Below is a news release from the Washington Department of Fish and Wildlife. The Rocky Mountain Elk Foundation maintains that state agencies like WDFW should manage all wolf populations just as they manage elk, bears, deer, mountain lions and other wildlife species.
Washington’s wolf population continued to grow in 2021 for the 13th consecutive year. The 2021 annual wolf report was released by the Washington Department of Fish and Wildlife (WDFW) and shows a 16 percent increase in wolf population growth from the previous count in 2020.
“Washington’s wolves continue to progress toward recovery, with four new packs documented in four different counties of the state in 2021,” said Washington Department of Fish and Wildlife (WDFW) Director Kelly Susewind.
As of Dec. 31, 2021, WDFW, partner agencies, and tribes counted 206 wolves in 33 packs in Washington. Nineteen of these were successful breeding pairs. This is up from 178 wolves in 29 packs and 16 breeding pairs in the 2020 count.
In 2019 and 2020, Confederated Tribes of the Colville Reservation (CTCR) provided numbers based on hunter, trapper, and public observation. For 2021, CTCR reverted to counting wolves through activities like track, aerial, and camera surveys- the same methods WDFW uses for the annual wolf count. As a result, numbers from the two counts have been merged together for this most recent count.
Because this is a minimum count, the actual number of wolves in Washington is higher. Since the first WDFW wolf survey in 2008, the state’s wolf population has grown by an average of 25 percent per year.
Four new packs formed in 2021 including the Columbia Pack in Columbia County, the Keller Ridge Pack in Ferry County, the Dominion Pack in Stevens County, and the Shady Pass pack in Chelan County. The Naneum Pack was not located during the survey; the two collared individuals in the pack dispersed from that area in November- one travelling through the Southern Cascades and Northwest Coast Recovery area and the other joined the Stranger pack in northeast Washington. As a result, that pack was removed from the tally.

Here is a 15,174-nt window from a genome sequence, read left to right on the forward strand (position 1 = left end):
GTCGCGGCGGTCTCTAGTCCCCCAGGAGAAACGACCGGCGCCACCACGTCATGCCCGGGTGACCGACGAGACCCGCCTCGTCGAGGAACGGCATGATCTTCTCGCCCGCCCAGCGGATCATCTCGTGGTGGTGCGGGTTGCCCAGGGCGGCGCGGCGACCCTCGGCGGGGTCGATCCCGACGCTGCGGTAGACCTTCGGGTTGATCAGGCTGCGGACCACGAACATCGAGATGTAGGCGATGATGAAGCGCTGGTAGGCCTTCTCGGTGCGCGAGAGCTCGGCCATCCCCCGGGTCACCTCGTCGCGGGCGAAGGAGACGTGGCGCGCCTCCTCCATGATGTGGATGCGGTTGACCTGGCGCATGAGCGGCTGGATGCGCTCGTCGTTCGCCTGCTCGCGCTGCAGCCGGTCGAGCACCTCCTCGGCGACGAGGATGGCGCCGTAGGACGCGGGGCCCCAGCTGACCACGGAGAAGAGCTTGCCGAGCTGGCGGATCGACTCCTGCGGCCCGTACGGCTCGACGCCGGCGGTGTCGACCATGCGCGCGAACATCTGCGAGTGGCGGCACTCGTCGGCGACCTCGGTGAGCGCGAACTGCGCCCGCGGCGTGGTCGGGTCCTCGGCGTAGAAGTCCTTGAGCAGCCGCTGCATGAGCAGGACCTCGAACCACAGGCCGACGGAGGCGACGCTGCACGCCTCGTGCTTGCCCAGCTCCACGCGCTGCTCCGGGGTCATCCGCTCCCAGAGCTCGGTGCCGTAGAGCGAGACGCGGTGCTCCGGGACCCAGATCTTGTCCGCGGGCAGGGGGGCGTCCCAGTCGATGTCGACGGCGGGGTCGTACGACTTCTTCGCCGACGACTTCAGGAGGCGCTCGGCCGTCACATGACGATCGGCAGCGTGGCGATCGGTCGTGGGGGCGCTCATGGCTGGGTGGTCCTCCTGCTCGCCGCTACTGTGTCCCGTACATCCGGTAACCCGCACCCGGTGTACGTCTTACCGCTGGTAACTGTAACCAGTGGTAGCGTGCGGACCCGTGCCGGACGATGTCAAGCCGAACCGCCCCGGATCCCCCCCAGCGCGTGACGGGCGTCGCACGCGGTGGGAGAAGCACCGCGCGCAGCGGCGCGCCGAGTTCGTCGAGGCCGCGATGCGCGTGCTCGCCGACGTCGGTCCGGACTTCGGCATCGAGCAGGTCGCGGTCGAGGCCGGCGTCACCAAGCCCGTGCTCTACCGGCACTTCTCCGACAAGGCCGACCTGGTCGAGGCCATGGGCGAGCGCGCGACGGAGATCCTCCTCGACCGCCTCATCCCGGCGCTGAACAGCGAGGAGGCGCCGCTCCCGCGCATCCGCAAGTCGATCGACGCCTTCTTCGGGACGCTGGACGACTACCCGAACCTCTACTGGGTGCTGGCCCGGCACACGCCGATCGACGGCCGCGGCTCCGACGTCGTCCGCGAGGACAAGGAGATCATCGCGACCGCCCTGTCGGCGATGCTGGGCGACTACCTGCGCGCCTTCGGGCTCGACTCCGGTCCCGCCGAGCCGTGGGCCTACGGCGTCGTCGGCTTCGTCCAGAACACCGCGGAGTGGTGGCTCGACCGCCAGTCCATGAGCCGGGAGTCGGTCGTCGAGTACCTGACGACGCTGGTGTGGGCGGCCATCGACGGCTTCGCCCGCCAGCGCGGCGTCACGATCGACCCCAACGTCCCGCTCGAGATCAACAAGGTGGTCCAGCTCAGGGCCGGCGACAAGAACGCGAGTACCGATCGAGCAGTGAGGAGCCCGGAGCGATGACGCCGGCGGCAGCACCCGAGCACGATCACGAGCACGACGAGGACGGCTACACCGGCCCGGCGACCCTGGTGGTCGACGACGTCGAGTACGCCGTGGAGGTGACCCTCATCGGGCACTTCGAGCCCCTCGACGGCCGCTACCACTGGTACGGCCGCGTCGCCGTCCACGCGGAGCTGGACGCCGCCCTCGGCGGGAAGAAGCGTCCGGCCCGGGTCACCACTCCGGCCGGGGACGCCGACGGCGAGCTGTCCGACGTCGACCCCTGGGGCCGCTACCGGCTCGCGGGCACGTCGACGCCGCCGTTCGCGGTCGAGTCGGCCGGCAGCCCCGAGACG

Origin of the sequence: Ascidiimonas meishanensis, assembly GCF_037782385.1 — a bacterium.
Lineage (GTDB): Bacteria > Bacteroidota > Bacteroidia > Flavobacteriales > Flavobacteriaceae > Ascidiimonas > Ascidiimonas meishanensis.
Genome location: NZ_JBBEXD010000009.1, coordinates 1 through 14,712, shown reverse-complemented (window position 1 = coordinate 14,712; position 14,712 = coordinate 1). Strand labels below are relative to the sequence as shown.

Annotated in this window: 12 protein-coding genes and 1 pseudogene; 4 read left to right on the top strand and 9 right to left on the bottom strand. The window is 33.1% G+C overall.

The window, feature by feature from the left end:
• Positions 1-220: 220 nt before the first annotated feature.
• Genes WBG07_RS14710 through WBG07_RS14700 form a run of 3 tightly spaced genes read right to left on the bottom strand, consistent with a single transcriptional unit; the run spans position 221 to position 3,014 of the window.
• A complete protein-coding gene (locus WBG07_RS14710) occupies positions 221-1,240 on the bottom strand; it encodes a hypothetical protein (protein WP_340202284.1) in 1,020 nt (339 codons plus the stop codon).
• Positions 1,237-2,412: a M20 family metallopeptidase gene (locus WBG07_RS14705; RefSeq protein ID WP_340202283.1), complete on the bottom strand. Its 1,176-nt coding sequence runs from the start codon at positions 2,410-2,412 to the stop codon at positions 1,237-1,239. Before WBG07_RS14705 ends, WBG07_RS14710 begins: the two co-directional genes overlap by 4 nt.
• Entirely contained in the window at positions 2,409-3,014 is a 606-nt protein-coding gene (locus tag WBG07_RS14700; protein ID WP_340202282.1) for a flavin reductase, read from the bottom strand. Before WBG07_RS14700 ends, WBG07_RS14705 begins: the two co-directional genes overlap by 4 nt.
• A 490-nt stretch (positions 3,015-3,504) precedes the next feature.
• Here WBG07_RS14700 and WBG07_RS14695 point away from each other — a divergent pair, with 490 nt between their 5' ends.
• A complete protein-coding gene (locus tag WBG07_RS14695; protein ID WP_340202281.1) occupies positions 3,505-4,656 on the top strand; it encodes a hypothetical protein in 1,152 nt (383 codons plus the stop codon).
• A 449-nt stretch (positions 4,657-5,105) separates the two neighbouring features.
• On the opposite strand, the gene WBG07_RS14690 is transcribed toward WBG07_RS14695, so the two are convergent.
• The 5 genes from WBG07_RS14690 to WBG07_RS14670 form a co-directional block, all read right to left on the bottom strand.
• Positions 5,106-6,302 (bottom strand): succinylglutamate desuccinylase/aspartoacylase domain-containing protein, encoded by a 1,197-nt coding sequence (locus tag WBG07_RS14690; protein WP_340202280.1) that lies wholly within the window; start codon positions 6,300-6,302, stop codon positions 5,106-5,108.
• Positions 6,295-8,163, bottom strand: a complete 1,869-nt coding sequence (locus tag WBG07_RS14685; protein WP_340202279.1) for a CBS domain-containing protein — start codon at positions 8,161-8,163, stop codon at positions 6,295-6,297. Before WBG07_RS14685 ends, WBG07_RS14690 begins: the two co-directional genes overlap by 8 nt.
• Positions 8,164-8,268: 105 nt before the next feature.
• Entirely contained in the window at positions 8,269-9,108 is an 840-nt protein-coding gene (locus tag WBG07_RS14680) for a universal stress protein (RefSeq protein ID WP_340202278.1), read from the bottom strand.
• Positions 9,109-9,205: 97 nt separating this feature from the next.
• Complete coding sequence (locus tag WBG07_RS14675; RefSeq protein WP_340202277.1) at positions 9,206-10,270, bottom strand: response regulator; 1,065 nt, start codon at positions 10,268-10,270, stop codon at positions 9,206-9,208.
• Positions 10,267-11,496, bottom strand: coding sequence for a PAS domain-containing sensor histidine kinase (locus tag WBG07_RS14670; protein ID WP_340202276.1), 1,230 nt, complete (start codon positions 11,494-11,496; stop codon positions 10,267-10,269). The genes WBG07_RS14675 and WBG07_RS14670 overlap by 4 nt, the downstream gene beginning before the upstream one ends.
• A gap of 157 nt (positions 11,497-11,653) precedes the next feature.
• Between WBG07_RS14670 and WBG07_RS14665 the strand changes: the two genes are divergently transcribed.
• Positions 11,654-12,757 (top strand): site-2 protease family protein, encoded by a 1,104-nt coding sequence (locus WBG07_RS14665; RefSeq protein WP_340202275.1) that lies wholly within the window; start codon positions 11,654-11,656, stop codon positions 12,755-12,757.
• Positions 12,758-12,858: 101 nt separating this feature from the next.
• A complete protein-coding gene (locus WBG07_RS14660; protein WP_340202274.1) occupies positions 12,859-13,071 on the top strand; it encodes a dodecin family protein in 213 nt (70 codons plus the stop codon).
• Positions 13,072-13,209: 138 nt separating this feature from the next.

Seventy-six percent of the known wolf packs in Washington were not involved in any known livestock depredation in 2021. Although eight packs were involved in livestock depredation, six of the eight were involved in two or fewer events each. As a result of depredations, two wolves from the Columbia Pack were lethally removed in 2021; one by the Department and one by a landowner with a permit to lethally remove a wolf.
“Although wolf-livestock interactions have remained consistent, we recorded the lowest number of livestock depredation incidents in the state since 2017 and removed the fewest wolves in response to conflict since 2015,” said WDFW Wolf Policy Lead Julia Smith. “We’re committed to promoting the proactive use of non-lethal deterrents to minimize wolf-livestock conflict, and proud to demonstrate that our approach is working thanks to the dedication of livestock producers, non-governmental organizations assisting directly with livestock monitoring, and WDFW staff.”
Since 1980, gray wolves have been listed under state law as endangered throughout Washington. In January of 2021, wolves were federally delisted from federal Endangered Species Act protection and WDFW resumed statewide management of the species. On February 10, 2022, wolves were federally relisted in the western two-thirds of the state and U.S. Fish and Wildlife Service (USFWS) once again has the lead role in the recovery of wolves in the North Cascades and the Southern Cascades and Northwest Coast recovery regions.
Contributors to WDFW’s annual wolf report include the USFWS, the National Park Service (NPS), the Spokane Tribe of Indians, and the CTCR.
(Photo credit: California Department of Fish and Wildlife)